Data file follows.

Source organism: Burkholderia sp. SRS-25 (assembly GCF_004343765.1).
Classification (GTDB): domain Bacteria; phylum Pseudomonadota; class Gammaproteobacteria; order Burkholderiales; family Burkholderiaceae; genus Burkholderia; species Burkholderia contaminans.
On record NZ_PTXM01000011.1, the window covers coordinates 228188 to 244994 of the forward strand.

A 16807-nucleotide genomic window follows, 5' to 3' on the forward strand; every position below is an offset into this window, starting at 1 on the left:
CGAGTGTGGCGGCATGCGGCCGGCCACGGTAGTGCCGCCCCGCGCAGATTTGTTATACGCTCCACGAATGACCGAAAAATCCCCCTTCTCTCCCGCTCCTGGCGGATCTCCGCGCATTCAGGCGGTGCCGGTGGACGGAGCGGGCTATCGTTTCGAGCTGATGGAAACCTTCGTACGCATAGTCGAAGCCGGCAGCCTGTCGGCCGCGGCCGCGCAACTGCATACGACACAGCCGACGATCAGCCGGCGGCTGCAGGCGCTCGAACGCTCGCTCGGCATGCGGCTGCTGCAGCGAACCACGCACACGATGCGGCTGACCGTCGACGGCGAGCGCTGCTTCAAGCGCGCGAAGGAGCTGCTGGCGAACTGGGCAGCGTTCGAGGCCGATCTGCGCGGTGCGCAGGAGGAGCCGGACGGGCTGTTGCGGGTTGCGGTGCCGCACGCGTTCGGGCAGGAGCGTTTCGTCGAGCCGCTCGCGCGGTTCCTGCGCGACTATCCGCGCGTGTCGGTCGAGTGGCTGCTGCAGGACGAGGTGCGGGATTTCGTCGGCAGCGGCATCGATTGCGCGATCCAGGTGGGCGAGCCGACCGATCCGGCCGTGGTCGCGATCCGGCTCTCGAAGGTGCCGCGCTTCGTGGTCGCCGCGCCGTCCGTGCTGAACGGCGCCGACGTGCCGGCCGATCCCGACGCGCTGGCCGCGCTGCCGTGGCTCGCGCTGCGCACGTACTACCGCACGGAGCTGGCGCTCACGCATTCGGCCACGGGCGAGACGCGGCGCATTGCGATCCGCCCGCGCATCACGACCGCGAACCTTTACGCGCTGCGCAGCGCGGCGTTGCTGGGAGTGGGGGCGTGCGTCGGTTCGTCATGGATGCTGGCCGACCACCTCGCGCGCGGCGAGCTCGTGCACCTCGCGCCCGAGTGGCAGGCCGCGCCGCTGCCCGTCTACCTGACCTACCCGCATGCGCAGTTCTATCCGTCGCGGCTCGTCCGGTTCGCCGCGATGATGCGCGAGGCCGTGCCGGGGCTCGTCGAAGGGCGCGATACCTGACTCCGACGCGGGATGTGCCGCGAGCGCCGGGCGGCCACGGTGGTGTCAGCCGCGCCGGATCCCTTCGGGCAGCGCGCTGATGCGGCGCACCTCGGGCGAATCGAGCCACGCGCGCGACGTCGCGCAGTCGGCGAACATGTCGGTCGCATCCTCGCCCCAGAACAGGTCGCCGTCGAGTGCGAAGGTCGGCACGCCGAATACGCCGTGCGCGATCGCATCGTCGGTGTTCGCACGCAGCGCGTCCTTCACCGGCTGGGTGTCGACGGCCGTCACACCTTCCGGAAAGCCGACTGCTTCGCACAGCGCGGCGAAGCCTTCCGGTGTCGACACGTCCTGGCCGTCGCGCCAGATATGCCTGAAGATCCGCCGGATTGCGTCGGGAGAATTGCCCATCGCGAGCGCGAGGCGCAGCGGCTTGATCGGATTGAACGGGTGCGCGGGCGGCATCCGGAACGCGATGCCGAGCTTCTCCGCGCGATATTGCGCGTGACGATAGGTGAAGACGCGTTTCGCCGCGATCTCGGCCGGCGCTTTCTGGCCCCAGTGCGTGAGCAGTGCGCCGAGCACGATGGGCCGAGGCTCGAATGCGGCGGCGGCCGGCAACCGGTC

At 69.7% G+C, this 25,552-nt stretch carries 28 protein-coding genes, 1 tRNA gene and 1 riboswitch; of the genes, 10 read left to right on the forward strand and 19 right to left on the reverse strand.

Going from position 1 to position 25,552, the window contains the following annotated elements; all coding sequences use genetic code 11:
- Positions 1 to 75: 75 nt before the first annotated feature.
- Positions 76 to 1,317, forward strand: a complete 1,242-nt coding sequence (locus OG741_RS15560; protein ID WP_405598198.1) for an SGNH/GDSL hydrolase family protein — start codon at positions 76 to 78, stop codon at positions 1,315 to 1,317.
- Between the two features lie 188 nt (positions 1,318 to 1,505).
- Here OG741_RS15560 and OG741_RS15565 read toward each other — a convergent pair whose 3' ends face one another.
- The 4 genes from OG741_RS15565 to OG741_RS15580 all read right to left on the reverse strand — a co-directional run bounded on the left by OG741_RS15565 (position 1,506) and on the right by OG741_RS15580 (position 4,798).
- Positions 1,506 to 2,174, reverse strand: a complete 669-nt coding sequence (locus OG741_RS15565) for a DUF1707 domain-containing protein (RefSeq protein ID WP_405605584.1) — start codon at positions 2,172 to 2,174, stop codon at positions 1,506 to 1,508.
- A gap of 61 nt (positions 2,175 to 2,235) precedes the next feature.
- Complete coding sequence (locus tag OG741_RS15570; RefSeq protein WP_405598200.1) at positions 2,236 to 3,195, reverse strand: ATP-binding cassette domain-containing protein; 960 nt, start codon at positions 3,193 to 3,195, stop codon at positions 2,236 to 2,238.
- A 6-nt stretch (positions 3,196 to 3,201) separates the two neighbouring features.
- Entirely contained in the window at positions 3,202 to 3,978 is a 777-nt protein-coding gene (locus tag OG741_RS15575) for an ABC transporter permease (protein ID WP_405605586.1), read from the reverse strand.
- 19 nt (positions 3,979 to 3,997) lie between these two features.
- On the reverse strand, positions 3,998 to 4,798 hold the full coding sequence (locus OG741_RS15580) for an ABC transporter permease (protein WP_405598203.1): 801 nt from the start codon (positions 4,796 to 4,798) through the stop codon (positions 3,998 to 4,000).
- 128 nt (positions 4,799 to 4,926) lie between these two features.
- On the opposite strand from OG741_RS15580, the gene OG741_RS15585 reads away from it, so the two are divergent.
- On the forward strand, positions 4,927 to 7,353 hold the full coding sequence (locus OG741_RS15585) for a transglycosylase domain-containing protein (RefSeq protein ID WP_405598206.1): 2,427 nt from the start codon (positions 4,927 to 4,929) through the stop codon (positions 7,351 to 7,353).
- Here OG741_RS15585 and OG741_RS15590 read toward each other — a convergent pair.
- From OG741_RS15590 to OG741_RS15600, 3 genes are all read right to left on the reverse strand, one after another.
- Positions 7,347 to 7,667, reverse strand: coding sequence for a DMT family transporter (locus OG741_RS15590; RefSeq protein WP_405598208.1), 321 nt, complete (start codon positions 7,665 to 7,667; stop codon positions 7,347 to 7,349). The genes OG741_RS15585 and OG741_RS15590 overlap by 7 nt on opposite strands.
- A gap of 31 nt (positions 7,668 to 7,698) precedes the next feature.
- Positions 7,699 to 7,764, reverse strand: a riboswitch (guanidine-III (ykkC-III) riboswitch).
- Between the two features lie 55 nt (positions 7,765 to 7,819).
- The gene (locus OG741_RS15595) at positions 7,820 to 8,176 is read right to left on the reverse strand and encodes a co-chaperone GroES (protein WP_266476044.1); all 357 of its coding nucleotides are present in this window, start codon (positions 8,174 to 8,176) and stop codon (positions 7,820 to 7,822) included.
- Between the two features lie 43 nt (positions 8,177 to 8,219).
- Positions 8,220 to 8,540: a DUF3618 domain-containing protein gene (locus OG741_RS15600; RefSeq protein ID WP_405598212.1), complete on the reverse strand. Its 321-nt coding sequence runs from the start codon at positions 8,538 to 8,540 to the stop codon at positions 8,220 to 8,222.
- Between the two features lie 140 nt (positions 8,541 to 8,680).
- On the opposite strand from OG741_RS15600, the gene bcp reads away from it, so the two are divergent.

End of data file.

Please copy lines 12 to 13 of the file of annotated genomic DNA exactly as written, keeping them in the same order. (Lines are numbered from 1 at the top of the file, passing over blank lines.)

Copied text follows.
- The 4 genes from OG741_RS15565 to OG741_RS15580 all read right to left on the reverse strand — a co-directional run bounded on the left by OG741_RS15565 (position 1,506) and on the right by OG741_RS15580 (position 4,798).
- Positions 1,506 to 2,174, reverse strand: a complete 669-nt coding sequence (locus OG741_RS15565) for a DUF1707 domain-containing protein (RefSeq protein ID WP_405605584.1) — start codon at positions 2,172 to 2,174, stop codon at positions 1,506 to 1,508.